No one wants to watch their children suffer from grief and loss. Often this is at the same time as adults are also suffering from grief and themselves unsure of how to process it.
Of course, children are different in the way that they process and understand death. This also changes depending on their age, meaning that there is no right way to help children that cover as a blanket across all ages, it is important to understand what their understanding is and how to help at that particular level.
Understanding how children and teens view death
Everything begins with communication. It is important, to be honest with children about what is happening. Consider their age as to the level of detail, however, it is important that you use clear, simple language to communicate to them what death means. This builds a foundation to allow children to ask questions and communicate back to you about how they’re feeling.
Listen and Comfort
Children will have questions, observations and concerns that will arise as they go through the process of grief. Show them that you are listening, encourage them to ask questions and express their feelings. Acknowledge their feelings and empathise with what they are experiencing.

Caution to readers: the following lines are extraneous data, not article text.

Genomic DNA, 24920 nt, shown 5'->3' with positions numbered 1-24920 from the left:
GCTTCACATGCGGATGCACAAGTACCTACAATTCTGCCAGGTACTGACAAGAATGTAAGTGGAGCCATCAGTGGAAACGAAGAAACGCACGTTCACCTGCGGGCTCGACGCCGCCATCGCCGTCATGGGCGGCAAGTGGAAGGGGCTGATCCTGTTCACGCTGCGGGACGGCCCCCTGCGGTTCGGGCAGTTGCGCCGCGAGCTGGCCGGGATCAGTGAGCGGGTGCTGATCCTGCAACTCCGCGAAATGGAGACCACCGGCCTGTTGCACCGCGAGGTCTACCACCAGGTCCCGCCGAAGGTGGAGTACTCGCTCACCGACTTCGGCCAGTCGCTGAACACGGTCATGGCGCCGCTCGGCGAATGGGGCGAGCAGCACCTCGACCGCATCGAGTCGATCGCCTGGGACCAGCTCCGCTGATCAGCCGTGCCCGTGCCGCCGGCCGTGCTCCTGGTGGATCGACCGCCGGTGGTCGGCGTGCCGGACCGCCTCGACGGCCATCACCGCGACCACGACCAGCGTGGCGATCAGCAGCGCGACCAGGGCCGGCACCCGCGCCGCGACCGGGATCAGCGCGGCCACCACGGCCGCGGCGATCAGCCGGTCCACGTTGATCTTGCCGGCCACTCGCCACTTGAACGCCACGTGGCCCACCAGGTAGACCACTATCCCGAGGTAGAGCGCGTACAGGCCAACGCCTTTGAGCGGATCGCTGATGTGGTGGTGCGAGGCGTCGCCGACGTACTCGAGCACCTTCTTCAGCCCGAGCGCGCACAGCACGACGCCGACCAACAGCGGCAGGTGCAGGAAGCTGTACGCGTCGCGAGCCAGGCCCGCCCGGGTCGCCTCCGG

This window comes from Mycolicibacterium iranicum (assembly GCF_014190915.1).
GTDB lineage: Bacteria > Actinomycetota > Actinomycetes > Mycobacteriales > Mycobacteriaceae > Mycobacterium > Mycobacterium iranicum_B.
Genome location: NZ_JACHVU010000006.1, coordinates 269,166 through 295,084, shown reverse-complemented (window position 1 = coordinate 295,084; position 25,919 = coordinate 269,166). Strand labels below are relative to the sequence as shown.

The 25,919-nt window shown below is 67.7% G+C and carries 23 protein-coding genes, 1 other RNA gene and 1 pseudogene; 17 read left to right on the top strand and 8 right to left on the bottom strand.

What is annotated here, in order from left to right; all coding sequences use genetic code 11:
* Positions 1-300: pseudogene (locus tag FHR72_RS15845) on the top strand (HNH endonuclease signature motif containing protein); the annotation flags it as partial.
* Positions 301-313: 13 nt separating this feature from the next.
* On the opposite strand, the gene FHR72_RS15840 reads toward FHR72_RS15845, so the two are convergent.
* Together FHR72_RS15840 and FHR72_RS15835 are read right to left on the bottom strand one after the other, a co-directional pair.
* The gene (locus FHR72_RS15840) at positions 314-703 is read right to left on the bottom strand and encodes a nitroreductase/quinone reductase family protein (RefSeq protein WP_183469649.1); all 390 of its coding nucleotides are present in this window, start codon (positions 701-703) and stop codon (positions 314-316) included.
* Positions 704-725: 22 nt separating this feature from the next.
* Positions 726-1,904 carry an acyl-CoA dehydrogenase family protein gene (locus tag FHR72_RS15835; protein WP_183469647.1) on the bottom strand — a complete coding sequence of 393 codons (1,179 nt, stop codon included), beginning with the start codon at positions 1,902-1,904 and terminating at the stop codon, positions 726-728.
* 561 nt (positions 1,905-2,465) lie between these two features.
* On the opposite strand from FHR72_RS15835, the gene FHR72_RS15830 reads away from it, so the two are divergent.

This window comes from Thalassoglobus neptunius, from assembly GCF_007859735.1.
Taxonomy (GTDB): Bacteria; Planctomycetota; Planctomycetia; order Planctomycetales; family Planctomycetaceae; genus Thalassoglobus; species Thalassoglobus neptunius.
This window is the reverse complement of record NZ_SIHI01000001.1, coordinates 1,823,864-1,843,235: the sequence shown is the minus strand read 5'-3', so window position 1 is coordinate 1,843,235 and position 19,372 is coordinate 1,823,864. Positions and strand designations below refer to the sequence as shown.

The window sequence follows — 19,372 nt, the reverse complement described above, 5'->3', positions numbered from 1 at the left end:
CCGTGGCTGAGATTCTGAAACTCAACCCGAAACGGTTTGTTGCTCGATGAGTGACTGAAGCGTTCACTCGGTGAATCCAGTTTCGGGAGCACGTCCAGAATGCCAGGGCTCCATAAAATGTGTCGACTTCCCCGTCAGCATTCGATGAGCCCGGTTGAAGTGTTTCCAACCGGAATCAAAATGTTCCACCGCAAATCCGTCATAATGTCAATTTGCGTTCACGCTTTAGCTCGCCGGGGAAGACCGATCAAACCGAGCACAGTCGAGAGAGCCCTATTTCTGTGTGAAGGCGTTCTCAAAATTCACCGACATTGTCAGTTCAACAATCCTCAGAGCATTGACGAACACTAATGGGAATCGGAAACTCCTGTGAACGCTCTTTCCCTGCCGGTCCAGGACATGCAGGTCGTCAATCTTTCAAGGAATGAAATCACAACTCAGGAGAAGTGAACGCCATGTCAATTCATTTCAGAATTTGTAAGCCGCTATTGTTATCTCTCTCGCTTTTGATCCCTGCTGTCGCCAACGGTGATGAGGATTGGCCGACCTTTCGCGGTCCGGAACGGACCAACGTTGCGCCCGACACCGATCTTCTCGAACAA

Prepare Them for the Next Steps
Preparation is a great comforter. The loss of a loved one may impact you and your children in varying degrees but be sure to prepare them for what is to come. Perhaps you used to visit this person each weekend, warn your child that these visits will no longer happen and what you may do instead. If you may have to move or make any other changes to their routine, give them warning so that they are prepared for the changes to come.
Routine is important in the lives of children. After you have prepared them for what is to come, the next step is to create a stable routine again. It is likely that the death of a loved one can throw life off the rails for a time but re-establishing routine where children know what they can expect will help them to feel comfortable and able to begin to settle into things again.
Encourage Them to Remember
Grief and dealing with loss is an ongoing process. Encouraging children to remember passed loved ones is as important immediately after as it is in the years to come. Think of ways that you can honour your passed loved ones, tell stories of them and encourage your children to talk about them.
Since its inception in 1999 by John and Mary Hetherington, Hetherington Funerals has grown to become a successful funeral service provider in Western Australia. Their hard earned virtuous reputation is due to the sensitive and courteous client service it provides all of its valued clients.
Whether you need to plan a funeral now or wish to think about the future, Hetherington Funerals are here. For more information or advice please contact us on (08) 9459 2846, submit an enquiry on our contact page or look at our services here.